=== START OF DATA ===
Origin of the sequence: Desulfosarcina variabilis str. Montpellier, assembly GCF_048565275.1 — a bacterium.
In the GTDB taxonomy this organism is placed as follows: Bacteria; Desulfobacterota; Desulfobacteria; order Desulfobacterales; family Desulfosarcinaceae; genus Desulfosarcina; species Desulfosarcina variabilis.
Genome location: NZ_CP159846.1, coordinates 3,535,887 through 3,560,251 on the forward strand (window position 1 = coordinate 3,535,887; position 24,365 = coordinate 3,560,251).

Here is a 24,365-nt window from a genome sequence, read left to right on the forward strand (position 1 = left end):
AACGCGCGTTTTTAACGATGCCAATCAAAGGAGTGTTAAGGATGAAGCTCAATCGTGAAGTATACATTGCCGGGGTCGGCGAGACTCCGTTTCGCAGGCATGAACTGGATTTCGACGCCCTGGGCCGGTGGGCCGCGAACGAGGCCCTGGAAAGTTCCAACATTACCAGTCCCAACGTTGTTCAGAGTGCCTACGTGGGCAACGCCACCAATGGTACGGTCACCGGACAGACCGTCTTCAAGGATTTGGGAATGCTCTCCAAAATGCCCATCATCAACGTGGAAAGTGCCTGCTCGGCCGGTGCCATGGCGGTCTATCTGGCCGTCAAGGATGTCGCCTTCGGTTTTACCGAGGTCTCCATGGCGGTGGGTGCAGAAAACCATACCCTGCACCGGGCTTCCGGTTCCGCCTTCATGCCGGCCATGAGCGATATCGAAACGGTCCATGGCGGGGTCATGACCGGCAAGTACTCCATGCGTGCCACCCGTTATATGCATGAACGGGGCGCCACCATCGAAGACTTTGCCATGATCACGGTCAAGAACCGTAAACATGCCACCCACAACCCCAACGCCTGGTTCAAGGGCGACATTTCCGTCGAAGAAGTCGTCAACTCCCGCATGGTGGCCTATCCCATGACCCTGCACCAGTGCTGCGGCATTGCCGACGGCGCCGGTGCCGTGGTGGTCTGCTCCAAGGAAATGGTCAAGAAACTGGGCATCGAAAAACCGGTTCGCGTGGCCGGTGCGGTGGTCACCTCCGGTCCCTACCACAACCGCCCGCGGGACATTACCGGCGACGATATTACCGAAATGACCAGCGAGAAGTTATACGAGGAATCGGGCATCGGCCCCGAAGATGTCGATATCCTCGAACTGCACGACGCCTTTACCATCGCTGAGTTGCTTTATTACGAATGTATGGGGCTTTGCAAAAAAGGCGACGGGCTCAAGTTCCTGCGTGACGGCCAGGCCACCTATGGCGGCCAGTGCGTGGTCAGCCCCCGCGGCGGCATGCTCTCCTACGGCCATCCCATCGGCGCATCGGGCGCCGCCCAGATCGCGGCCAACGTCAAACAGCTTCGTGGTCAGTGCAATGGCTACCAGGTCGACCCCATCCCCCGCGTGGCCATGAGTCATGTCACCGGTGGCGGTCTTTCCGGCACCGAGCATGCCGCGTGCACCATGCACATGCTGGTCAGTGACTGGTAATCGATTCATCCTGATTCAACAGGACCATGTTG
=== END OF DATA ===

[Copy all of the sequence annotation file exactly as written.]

Origin of the sequence: Desulfosarcina variabilis str. Montpellier, assembly GCF_048565275.1 — a bacterium.
In the GTDB taxonomy this organism is placed as follows: Bacteria; Desulfobacterota; Desulfobacteria; order Desulfobacterales; family Desulfosarcinaceae; genus Desulfosarcina; species Desulfosarcina variabilis.
Genome location: NZ_CP159846.1, coordinates 3,535,887 through 3,560,251 on the forward strand (window position 1 = coordinate 3,535,887; position 24,365 = coordinate 3,560,251).

Here is a 24,365-nt window from a genome sequence, read left to right on the forward strand (position 1 = left end):
AACGCGCGTTTTTAACGATGCCAATCAAAGGAGTGTTAAGGATGAAGCTCAATCGTGAAGTATACATTGCCGGGGTCGGCGAGACTCCGTTTCGCAGGCATGAACTGGATTTCGACGCCCTGGGCCGGTGGGCCGCGAACGAGGCCCTGGAAAGTTCCAACATTACCAGTCCCAACGTTGTTCAGAGTGCCTACGTGGGCAACGCCACCAATGGTACGGTCACCGGACAGACCGTCTTCAAGGATTTGGGAATGCTCTCCAAAATGCCCATCATCAACGTGGAAAGTGCCTGCTCGGCCGGTGCCATGGCGGTCTATCTGGCCGTCAAGGATGTCGCCTTCGGTTTTACCGAGGTCTCCATGGCGGTGGGTGCAGAAAACCATACCCTGCACCGGGCTTCCGGTTCCGCCTTCATGCCGGCCATGAGCGATATCGAAACGGTCCATGGCGGGGTCATGACCGGCAAGTACTCCATGCGTGCCACCCGTTATATGCATGAACGGGGCGCCACCATCGAAGACTTTGCCATGATCACGGTCAAGAACCGTAAACATGCCACCCACAACCCCAACGCCTGGTTCAAGGGCGACATTTCCGTCGAAGAAGTCGTCAACTCCCGCATGGTGGCCTATCCCATGACCCTGCACCAGTGCTGCGGCATTGCCGACGGCGCCGGTGCCGTGGTGGTCTGCTCCAAGGAAATGGTCAAGAAACTGGGCATCGAAAAACCGGTTCGCGTGGCCGGTGCGGTGGTCACCTCCGGTCCCTACCACAACCGCCCGCGGGACATTACCGGCGACGATATTACCGAAATGACCAGCGAGAAGTTATACGAGGAATCGGGCATCGGCCCCGAAGATGTCGATATCCTCGAACTGCACGACGCCTTTACCATCGCTGAGTTGCTTTATTACGAATGTATGGGGCTTTGCAAAAAAGGCGACGGGCTCAAGTTCCTGCGTGACGGCCAGGCCACCTATGGCGGCCAGTGCGTGGTCAGCCCCCGCGGCGGCATGCTCTCCTACGGCCATCCCATCGGCGCATCGGGCGCCGCCCAGATCGCGGCCAACGTCAAACAGCTTCGTGGTCAGTGCAATGGCTACCAGGTCGACCCCATCCCCCGCGTGGCCATGAGTCATGTCACCGGTGGCGGTCTTTCCGGCACCGAGCATGCCGCGTGCACCATGCACATGCTGGTCAGTGACTGGTAATCGATTCATCCTGATTCAACAGGACCATGTTG